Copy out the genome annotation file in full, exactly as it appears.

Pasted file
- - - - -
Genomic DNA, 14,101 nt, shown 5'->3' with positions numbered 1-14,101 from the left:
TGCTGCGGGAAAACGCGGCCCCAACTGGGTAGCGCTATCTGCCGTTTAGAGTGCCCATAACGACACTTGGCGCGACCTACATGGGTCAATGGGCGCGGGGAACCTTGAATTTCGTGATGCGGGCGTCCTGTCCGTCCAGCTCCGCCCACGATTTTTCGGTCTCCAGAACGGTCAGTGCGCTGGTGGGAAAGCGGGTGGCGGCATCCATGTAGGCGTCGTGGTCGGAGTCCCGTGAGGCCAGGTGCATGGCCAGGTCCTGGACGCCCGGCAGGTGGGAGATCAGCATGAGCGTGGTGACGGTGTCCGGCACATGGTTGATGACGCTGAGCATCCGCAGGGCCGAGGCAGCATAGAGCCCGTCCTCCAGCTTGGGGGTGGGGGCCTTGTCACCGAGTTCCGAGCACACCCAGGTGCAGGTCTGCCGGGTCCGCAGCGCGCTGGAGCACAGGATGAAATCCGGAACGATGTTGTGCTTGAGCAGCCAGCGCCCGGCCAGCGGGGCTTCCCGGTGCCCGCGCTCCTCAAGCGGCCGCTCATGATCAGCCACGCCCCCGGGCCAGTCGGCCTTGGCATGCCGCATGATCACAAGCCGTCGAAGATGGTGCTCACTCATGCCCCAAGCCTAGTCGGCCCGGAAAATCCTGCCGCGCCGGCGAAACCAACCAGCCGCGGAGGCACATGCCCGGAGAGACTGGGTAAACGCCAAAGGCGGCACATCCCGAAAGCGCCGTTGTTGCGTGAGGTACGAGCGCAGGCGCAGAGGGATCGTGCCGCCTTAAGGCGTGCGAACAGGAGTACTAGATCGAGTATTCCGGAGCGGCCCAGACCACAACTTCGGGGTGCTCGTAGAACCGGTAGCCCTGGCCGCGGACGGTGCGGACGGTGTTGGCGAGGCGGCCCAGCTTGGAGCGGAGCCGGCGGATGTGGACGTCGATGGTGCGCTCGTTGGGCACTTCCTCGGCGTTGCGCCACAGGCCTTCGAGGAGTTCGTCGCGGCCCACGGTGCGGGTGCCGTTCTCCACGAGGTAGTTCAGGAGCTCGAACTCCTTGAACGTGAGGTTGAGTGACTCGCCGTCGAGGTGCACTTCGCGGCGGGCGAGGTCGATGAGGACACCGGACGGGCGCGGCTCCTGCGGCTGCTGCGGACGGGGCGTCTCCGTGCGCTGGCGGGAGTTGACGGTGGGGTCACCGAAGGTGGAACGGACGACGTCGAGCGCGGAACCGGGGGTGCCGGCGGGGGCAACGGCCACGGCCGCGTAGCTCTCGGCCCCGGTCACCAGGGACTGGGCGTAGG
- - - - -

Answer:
Genomic DNA, 14,101 nt, shown 5'->3' with positions numbered 1-14,101 from the left:
TGCTGCGGGAAAACGCGGCCCCAACTGGGTAGCGCTATCTGCCGTTTAGAGTGCCCATAACGACACTTGGCGCGACCTACATGGGTCAATGGGCGCGGGGAACCTTGAATTTCGTGATGCGGGCGTCCTGTCCGTCCAGCTCCGCCCACGATTTTTCGGTCTCCAGAACGGTCAGTGCGCTGGTGGGAAAGCGGGTGGCGGCATCCATGTAGGCGTCGTGGTCGGAGTCCCGTGAGGCCAGGTGCATGGCCAGGTCCTGGACGCCCGGCAGGTGGGAGATCAGCATGAGCGTGGTGACGGTGTCCGGCACATGGTTGATGACGCTGAGCATCCGCAGGGCCGAGGCAGCATAGAGCCCGTCCTCCAGCTTGGGGGTGGGGGCCTTGTCACCGAGTTCCGAGCACACCCAGGTGCAGGTCTGCCGGGTCCGCAGCGCGCTGGAGCACAGGATGAAATCCGGAACGATGTTGTGCTTGAGCAGCCAGCGCCCGGCCAGCGGGGCTTCCCGGTGCCCGCGCTCCTCAAGCGGCCGCTCATGATCAGCCACGCCCCCGGGCCAGTCGGCCTTGGCATGCCGCATGATCACAAGCCGTCGAAGATGGTGCTCACTCATGCCCCAAGCCTAGTCGGCCCGGAAAATCCTGCCGCGCCGGCGAAACCAACCAGCCGCGGAGGCACATGCCCGGAGAGACTGGGTAAACGCCAAAGGCGGCACATCCCGAAAGCGCCGTTGTTGCGTGAGGTACGAGCGCAGGCGCAGAGGGATCGTGCCGCCTTAAGGCGTGCGAACAGGAGTACTAGATCGAGTATTCCGGAGCGGCCCAGACCACAACTTCGGGGTGCTCGTAGAACCGGTAGCCCTGGCCGCGGACGGTGCGGACGGTGTTGGCGAGGCGGCCCAGCTTGGAGCGGAGCCGGCGGATGTGGACGTCGATGGTGCGCTCGTTGGGCACTTCCTCGGCGTTGCGCCACAGGCCTTCGAGGAGTTCGTCGCGGCCCACGGTGCGGGTGCCGTTCTCCACGAGGTAGTTCAGGAGCTCGAACTCCTTGAACGTGAGGTTGAGTGACTCGCCGTCGAGGTGCACTTCGCGGCGGGCGAGGTCGATGAGGACACCGGACGGGCGCGGCTCCTGCGGCTGCTGCGGACGGGGCGTCTCCGTGCGCTGGCGGGAGTTGACGGTGGGGTCACCGAAGGTGGAACGGACGACGTCGAGCGCGGAACCGGGGGTGCCGGCGGGGGCAACGGCCACGGCCGCGTAGCTCTCGGCCCCGGTCACCAGGGACTGGGCGTAGG